The senior management official, who has not been named, said these issues are the continuing focus of CFIUS and that steps are being taken to address such risks, and executive orders have been signed to underline and strengthen the committee’s commitment to these evolving and emerging issues. and steering committees, companies and investors pre-identify the national security risks arising from transactions to help them decide whether or not to apply for CFIUS.
This executive order does not extend or limit the legal authority or jurisdiction of CFIUS, which continues to focus broadly on the assessment and mitigation of any national security risks arising from the transactions covered. “This is the biggest point that can have a real impact on how deals are evaluated [in the executive order],” said Sarah Bauerle Danzman, associate professor of international studies at Indiana University and a former foreign investment analyst at the U.S. Department of State. .
“The Commission takes very seriously the wording in the statute regarding conditions that prevent or mitigate transactions,” he said.
The order does not change or expand the legal mandate of the CFIUS, but Bauerle Danzman said he was concerned that expanding the category of technologies with national security implications could result in the review process being misused for competitive purposes, not just national security.
“I hope the committee continues to act with relative restraint and not overstate its mandate to block all such deals,” he said. While China is not named this time, the areas targeted by the order overlap with some of the US national security concerns raised about Beijing’s technological ambitions.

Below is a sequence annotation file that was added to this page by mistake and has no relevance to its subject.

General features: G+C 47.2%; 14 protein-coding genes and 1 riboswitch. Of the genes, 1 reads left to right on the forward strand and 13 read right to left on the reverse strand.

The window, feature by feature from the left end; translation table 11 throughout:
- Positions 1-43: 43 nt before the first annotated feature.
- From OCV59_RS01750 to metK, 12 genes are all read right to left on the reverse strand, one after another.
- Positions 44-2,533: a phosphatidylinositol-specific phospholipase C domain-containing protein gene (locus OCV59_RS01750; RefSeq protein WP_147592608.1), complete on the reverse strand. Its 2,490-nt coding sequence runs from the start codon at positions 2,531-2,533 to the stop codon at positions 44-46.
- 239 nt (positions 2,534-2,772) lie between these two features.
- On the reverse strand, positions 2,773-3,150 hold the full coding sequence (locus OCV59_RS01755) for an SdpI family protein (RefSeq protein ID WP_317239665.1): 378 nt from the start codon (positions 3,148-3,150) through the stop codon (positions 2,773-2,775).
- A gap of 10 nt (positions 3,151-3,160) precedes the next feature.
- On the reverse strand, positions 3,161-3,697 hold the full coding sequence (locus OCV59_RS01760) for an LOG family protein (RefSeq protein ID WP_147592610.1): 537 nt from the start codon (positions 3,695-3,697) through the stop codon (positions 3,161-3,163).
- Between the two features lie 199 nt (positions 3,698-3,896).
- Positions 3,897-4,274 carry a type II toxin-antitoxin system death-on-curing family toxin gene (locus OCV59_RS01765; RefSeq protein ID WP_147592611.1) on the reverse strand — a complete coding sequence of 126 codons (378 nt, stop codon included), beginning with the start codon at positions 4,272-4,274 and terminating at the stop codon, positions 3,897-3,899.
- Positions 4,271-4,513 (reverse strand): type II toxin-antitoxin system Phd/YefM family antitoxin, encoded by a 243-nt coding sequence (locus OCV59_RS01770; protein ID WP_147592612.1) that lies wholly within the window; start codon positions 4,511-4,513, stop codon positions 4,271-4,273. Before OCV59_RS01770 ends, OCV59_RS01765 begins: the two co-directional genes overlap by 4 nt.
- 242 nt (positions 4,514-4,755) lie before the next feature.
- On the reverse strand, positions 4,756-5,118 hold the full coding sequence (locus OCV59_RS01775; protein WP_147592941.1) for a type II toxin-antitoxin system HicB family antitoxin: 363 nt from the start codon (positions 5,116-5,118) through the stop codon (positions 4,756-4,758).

The Biden administration’s efforts to protect US technology have also prompted the Commerce Department, which has recently tightened restrictions on Chinese chip exports. The Chinese side condemned it. “The US approach deviates from the principle of fair competition and violates international economic and trade rules,” said Shu Jueting, spokesperson for the Department of Commerce.
A senior Biden administration official stressed that the new executive order does not target China. “There is nothing specific to China about this order or CFIUS. Now having said that, it will matter where the investment comes from and who the investors are,” the official said on Wednesday.
Sarah Bauerle Danzman said: “People are not only concerned about the real players trying to buy the company, but also about the possibility of third-party risk.” For example, companies that do not pose a risk themselves can be flagged if their cybersecurity practices are breached.
“It’s wrong to think there’s only one China,” she said.
This is the first time since the CFIUS was founded in 1975, the president has issued specific instructions to the CFIUS from various US federal departments and agencies that review foreign investment for national security concerns.
The White House said the executive action was aimed at increasing the focus of CFIUS and communicating with foreign investors about its priorities and concerns. Emily Kilcrease, who works at the Office of the U.S. Trade Representative and CFIUS, said the CFIUS assessment could be a covert black box for parties under review who don’t know the confidential information the government uses to make decisions.
Outlining new priorities in the executive order can alleviate some of this disconnect, especially for new focus areas such as climate-related technologies.